German teachers can use the following classroom activity to have students practice asking and answering questions about colors and shapes in German. The color and shape vocabulary is also available as a printable download.
Preparing your German students for a trip to a German-speaking country? Planning on needing to communicate in the German language on your own vacation? If you answered yes to either or both of these questions, this lesson plan will teach you some useful travel German vocabulary.
Berlinerisch, also referred to as Berlinering or Berlinisch, is pretty much what it sounds like: the dialect of German spoken by Berliners. Any native German can tell a Berliner just by how he talks, including differences in accent, slang, and even grammar.
If you’re planning on going to Germany anytime soon, you’re probably going to want to eat. Learning how to order food at a restaurant is prerequisite to this. This article provides a basic guide and vocabulary on eating out, as well as an idea for a lesson and links to more resources.
Many common German verbs can take separable prefixes that change the meaning of the verb. This article outlines a lesson plan for teaching first-year German students to use German separable prefix verbs.
In this second article of the series German Equivalents for a Dozen English idioms, you find twelve new English Idioms and their German translations in the infinitive. Also find a real-life example along with vocabulary for those idioms which do not translate literally.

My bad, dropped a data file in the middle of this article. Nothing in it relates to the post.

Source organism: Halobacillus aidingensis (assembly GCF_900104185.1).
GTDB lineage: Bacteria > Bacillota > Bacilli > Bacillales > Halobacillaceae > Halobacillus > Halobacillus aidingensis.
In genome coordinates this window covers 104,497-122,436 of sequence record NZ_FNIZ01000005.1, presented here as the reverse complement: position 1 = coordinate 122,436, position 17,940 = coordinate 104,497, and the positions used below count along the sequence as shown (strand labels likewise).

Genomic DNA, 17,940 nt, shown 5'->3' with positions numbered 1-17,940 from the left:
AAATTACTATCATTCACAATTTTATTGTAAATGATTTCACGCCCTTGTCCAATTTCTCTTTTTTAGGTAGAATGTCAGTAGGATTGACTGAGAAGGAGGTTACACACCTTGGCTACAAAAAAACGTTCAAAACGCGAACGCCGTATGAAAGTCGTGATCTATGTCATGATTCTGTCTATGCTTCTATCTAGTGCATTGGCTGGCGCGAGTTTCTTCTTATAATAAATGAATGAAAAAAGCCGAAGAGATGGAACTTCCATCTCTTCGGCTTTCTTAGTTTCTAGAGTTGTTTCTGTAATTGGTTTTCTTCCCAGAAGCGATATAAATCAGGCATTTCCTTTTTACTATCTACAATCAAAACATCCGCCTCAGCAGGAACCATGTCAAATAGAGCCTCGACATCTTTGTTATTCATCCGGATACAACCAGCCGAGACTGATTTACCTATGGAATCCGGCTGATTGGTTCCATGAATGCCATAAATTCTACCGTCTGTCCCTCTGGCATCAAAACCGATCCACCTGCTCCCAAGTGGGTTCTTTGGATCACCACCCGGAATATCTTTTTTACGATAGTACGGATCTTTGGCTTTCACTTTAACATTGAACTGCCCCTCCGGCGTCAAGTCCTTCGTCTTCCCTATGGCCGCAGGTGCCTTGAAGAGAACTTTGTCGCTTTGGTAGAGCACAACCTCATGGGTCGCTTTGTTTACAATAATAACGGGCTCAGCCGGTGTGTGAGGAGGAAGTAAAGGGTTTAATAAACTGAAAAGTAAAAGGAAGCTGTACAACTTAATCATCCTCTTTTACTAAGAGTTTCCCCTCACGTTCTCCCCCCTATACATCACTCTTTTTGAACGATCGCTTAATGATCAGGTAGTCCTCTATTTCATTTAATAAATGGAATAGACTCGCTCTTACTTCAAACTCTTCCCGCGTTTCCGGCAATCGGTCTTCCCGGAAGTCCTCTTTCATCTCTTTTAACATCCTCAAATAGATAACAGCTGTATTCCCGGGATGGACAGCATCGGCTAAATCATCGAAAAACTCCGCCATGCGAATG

Knowing your way around food is one of the first steps to German fluency—and a good meal. This article provides an overview of German food vocabulary and related words, including a printable download of the vocabulary lists.
In this article, you will learn the use of the indefinite article kein for the negation of sentences in German and view examples to illustrate its use. A declension chart for kein is also included here for use as a reference tool.
The imperative mood makes direct commands, expresses requests, and grants or denies permission. The following article describes a lesson plan for teaching basic commands in German to first year English-speaking German students and includes examples to illustrate the German imperative verb form.
If you’re learning the German language, read this article and find out how to write and interpret the Subjunctive II mood. See how it works and view examples.